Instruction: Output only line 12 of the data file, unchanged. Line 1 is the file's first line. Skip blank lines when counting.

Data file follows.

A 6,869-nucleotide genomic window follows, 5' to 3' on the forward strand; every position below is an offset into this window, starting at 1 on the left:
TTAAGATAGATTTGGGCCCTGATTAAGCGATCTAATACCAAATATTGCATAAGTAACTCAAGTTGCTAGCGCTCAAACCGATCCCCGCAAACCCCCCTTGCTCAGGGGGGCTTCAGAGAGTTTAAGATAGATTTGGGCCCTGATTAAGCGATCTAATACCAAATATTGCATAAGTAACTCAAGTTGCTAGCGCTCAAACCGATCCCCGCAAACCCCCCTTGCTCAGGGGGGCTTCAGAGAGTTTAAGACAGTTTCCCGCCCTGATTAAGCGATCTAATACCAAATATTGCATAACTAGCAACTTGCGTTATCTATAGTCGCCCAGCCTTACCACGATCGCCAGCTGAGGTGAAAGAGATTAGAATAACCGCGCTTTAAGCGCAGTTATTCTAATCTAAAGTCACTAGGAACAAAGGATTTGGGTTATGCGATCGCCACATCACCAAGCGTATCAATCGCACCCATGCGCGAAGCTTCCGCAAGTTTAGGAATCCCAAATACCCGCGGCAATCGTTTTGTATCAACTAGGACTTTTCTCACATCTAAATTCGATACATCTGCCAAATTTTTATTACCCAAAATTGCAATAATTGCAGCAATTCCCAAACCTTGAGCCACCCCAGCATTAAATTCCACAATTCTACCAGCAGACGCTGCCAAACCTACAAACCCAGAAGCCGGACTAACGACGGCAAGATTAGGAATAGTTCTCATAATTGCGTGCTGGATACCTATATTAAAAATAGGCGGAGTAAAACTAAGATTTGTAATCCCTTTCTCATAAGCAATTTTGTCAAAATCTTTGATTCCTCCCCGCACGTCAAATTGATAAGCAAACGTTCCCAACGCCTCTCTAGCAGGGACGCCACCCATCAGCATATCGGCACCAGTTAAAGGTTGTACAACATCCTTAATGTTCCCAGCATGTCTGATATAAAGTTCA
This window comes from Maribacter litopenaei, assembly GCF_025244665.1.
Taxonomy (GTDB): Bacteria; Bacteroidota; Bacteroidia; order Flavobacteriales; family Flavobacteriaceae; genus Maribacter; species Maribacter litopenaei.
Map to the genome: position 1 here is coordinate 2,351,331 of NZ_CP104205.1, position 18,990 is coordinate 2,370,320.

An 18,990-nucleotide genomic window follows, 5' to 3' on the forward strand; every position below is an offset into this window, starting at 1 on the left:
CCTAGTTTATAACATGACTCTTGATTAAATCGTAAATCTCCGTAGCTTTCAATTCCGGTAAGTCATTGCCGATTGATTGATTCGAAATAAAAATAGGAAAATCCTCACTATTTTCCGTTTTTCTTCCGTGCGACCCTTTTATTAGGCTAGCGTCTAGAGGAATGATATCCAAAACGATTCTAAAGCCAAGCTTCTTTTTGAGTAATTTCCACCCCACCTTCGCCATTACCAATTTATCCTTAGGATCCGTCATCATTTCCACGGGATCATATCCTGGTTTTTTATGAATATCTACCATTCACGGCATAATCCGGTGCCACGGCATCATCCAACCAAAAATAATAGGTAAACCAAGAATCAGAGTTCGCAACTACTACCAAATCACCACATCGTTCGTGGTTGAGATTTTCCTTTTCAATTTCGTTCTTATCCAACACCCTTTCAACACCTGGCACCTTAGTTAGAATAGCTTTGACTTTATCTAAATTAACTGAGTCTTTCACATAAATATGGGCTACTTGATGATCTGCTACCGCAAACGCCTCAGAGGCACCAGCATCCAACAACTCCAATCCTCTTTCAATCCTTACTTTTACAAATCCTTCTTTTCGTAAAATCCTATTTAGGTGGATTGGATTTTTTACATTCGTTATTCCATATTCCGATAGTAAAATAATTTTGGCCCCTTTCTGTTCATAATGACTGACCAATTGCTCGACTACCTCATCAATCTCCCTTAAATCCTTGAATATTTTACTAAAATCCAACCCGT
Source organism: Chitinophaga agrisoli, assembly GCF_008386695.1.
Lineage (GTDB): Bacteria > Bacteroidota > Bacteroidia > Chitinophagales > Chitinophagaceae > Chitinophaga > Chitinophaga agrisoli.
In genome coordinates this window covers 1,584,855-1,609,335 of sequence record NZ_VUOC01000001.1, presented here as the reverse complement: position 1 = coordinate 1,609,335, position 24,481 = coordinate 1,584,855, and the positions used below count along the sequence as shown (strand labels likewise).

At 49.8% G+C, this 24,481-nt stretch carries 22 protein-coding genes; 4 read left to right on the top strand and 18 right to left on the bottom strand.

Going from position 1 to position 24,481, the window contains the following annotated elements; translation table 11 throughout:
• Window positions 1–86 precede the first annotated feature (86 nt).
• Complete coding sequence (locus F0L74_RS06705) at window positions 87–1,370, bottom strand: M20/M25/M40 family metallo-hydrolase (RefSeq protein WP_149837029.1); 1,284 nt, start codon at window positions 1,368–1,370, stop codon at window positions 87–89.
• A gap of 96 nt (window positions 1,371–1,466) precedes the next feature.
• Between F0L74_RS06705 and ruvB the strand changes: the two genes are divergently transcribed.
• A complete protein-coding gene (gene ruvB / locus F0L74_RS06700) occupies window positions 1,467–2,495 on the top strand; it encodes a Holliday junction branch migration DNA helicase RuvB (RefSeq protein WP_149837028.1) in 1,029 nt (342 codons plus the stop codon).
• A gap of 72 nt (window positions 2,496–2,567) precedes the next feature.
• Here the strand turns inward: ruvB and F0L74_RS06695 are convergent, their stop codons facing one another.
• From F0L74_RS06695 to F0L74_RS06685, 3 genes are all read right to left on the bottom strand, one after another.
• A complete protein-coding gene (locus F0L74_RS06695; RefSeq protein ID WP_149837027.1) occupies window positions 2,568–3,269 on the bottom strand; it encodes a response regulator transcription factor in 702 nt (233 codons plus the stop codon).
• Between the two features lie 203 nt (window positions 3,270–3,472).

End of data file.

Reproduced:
Going from position 1 to position 24,481, the window contains the following annotated elements; translation table 11 throughout: